• my wife and I are rather new to the RTT game. We started with an ARB Simpson 3 and for the most part it worked. We had the opportunity to spend a few days, and nights, with tent at the Northwest Overland Rally. While walking around and checking out everyone’s set ups and the vendor booths we quickly discovered there was more to be had. This is where the FSR A49H comes into the story. The Monday after the rally we went online And made the leap. It diddnt take long for our new tent to arrive and we installed it on our JLU as soon as we could. The difference is clear. we are both so happy with this tent. you need to just hit up YouTube and watch a video. The features will be clear. But setting up and breaking camp is a 3 min ordeal now and this is exactly the kind of function we wanted. On top of that this tent is warm. We will have no problem 4 season Camping and here in the PNW that’s a big deal. theres Plenty of room for my wife and I to sleep and in comfort. We are very happy with our choice and I would recommend this tent to anyone... if you have any questions don’t hesitate to ask. If your in the area and want to check it out Just drop me a message. And no- I have no affiliation with FSR I just love my tent!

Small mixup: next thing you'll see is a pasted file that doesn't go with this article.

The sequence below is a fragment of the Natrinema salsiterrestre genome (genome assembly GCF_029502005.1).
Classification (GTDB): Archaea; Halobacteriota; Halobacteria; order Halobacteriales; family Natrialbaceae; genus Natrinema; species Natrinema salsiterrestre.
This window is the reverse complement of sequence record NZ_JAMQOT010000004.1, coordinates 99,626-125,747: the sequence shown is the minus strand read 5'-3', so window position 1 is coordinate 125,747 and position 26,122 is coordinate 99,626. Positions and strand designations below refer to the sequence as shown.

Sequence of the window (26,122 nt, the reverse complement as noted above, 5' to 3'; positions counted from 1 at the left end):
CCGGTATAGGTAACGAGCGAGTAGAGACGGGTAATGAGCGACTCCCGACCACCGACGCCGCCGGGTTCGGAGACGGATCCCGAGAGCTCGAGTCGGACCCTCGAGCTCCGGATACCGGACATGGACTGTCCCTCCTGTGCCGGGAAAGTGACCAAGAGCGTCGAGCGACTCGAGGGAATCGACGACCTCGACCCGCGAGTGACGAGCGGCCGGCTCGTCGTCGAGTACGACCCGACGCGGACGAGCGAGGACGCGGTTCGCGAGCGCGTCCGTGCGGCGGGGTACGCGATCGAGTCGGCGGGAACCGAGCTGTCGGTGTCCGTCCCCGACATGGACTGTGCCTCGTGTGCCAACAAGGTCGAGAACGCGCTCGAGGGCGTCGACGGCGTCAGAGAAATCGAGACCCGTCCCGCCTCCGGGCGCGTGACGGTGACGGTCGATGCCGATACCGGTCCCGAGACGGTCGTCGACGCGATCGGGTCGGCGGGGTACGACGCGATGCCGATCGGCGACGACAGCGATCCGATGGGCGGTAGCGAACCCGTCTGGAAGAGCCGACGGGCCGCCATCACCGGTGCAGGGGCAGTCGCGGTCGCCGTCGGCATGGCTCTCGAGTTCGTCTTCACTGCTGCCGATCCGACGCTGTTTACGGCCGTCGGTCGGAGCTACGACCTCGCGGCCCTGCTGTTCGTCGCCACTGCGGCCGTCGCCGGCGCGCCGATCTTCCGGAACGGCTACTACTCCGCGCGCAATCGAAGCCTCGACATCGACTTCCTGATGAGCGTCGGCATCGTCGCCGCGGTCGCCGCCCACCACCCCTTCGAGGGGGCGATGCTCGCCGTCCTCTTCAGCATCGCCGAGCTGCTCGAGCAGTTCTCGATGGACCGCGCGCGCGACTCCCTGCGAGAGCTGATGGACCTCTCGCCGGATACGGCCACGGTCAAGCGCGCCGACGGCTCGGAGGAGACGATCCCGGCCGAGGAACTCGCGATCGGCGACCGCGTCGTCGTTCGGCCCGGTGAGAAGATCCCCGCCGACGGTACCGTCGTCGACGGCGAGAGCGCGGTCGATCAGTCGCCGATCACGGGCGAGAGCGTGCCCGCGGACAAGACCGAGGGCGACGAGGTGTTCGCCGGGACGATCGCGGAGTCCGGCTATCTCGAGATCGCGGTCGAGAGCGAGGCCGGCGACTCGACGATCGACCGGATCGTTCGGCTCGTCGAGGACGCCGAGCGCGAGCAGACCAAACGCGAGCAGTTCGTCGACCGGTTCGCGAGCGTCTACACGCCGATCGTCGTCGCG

• Garmin has a new GPS navigation device, and while smartphones may have taken over in-car directions, the Garmin Overlander aims to prove that standalone still has its place. Targeting the overlanding community, the eponymous all-in-one navigator includes not only road mapping and directions but topographical mapping, too. So, whereas Google Maps or your car’s in-built navigation system might give up when you get off the regular roadways and paths, Garmin’s Overlander promises to keep on kicking. It supports off-grid guidance of public land boundaries, 4×4 roads for North and South America, along with points-of-interest specifically catering to overlanding enthusiasts. That means things like POIs from iOverlander, the non-profit mapping project for overlander accommodation listings and more. There’s also Ultimate Public Campgrounds data, with information on camping locations along with hunting and fishing spots. Since they’re stored locally, the Overlander doesn’t require a data connection in order to serve them up. It doesn’t mean there isn’t wireless connectivity, however. Garmin allows destinations and trips to be set up from a phone or desktop, and then be synchronized to the Overlander. Routes also take into account factors which road drivers don’t, typically, need to consider. You can program Garmin’s navigator with your overlanding vehicle’s height, length, and weight, for example, so that it will only suggest routes appropriate to its size. Pitch and roll gauges are integrated, along with a digital compass and a barometric altimeter. There’s support for synchronizing different mapping overlays, too, like satellite imagery and USGS quad sheets. Everything is controlled with a 7-inch 1024 x 600 touchscreen, and there’s 64GB of storage. If you have a Garmin inReach Mini satellite communicator, meanwhile, you can connect that to the Overlander. That allows for two-way text messaging off the grid, along with SOS distress signals. It’ll work with up to four BC 35 backup cameras, and the Overlander is weatherproof – with MIL-STD-810 drop rating and IP5X dust rating – and comes with a powered magnetic mount and adapter. Battery life is up to three hours.